It shouldn’t be much of a surprise that State Department spokesman P.J. Crowley has resigned his post in wake of his too-candid assessment of the incarceration conditions of suspected Wikileaker Private First Class Bradley Manning.
Last Thursday, Crowley told a panel at MIT that the Pentagon’s treatment of Manning at the Marine bring at Quantico, Va., was “ridiculous and counterproductive and stupid.”
The very next day, President Obama told reporters that he felt Manning’s confinement conditions were “appropriate.” His answer telegraphed a problem for Crowley. “I’ve actually asked the Pentagon whether or not the procedures that have been taken in terms of his confinement are appropriate and are meeting our basic standards,” Obama said, suggesting some of those procedures were to protect Manning’s safety. “They have assured me that they are.”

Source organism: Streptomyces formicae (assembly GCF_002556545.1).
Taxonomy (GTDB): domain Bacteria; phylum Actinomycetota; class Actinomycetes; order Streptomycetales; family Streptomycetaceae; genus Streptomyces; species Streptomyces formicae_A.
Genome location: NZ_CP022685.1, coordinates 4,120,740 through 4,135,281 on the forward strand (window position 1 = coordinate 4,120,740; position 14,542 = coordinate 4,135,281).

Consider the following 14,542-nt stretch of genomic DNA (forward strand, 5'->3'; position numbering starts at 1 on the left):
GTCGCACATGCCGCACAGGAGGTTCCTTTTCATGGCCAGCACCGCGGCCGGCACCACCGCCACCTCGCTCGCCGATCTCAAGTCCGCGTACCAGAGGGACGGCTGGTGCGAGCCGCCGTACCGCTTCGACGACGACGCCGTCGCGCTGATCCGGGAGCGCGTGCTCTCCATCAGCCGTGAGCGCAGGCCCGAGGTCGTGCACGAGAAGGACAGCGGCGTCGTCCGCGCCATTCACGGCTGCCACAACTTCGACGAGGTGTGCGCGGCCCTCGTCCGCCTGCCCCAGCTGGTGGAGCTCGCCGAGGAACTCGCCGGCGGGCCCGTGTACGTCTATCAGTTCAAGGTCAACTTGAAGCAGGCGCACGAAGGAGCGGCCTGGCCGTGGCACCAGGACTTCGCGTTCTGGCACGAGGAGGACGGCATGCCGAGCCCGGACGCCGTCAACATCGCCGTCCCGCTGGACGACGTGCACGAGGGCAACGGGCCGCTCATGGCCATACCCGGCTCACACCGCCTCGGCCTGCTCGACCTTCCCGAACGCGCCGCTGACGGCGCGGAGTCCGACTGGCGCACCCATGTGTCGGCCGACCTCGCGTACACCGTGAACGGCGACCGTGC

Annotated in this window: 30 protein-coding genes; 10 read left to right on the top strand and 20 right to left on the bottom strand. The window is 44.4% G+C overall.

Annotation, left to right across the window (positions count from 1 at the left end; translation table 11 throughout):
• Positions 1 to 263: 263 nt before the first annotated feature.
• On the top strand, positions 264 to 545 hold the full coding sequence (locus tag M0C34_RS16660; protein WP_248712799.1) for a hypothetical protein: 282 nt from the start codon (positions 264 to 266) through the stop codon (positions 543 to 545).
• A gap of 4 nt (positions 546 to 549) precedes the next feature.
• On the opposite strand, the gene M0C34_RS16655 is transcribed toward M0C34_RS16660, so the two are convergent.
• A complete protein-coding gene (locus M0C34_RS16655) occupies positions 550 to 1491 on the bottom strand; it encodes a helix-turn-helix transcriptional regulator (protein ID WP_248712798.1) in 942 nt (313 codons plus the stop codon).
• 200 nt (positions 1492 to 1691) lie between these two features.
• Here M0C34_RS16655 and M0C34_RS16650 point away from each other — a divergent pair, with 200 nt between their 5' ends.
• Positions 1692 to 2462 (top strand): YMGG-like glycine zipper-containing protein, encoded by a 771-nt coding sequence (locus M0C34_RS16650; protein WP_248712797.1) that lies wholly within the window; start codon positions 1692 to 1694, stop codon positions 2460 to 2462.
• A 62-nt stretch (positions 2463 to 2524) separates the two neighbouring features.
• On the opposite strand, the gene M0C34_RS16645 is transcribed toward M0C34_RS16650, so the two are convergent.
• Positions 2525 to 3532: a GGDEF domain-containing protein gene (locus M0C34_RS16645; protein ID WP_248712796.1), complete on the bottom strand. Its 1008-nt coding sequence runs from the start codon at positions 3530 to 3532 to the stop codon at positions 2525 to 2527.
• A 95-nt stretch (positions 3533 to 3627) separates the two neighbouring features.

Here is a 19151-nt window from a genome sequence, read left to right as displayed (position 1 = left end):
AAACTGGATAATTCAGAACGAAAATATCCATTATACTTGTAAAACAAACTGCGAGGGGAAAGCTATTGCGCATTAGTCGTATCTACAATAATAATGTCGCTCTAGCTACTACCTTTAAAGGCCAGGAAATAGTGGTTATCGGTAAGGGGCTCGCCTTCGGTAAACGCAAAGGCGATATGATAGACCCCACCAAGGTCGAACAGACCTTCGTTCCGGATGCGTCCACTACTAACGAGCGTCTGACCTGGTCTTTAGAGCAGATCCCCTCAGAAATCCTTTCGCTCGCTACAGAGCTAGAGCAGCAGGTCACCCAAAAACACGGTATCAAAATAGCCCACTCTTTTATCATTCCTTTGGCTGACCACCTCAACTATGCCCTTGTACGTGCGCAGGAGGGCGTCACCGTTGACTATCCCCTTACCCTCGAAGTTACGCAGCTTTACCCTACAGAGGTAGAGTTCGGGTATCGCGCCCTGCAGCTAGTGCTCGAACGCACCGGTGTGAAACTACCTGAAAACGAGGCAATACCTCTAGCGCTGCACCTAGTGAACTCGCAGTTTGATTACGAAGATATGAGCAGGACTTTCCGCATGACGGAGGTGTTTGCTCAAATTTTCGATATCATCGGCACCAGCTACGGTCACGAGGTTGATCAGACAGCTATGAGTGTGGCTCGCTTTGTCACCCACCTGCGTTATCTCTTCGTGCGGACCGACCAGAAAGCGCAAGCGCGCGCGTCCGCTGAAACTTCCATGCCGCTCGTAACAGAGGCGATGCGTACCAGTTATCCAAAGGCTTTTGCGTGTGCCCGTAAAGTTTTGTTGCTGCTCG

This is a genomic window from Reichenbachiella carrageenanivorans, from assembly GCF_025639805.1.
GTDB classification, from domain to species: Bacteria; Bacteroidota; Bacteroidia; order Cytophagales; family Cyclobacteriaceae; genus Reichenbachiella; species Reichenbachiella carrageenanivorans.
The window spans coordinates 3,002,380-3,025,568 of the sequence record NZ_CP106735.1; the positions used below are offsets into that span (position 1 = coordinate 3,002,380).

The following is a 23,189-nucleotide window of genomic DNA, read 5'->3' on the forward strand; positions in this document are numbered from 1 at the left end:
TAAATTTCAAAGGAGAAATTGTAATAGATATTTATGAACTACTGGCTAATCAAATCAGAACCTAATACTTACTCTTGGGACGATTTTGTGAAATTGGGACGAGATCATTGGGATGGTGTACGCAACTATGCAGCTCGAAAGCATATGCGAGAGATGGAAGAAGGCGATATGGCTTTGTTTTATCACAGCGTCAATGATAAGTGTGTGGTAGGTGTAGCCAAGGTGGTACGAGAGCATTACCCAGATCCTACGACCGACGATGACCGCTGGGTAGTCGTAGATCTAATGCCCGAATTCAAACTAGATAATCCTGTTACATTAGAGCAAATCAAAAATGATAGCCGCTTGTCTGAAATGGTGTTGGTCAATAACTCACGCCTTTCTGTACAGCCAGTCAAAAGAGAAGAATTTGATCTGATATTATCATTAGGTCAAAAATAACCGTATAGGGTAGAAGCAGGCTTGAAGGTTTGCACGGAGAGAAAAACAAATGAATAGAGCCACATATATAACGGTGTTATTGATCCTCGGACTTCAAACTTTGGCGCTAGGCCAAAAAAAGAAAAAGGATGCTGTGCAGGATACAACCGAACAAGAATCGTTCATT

Manning is currently being held alone in his cell 23 hours a day, and was reportedly being stripped naked at night before being given a tear-proof smock for sleeping. Free speech advocates are shocked, and, as I wrote last week on TIME.com, concerned over Obama’s record as the most aggressive prosecutor of suspected government leakers in U.S. history.
Those advocates have wondered whether the penchant for secrecy in the Obama administration comes from the President, or those around him. Obama’s statement on Manning, followed by Crowley’s resignation, seem to suggest some of this comes from the President himself.
In a Sunday statement announcing his resignation, Crowley sought to clarify his remarks. “The unauthorized disclosure of classified information is a serious crime under U.S. law,” he said. “My recent comments regarding the conditions of the pre-trial detention of Private First Class Bradley Manning were intended to highlight the broader, even strategic impact of discreet actions undertaken by national security agencies every day and their impact on our global standing and leadership.”
Secretary of State Hillary Clinton thanked Crowley for his service and announced that he will be replaced by Michael Hammer, who transferred from the National Security Council to Foggy Bottom earlier this year.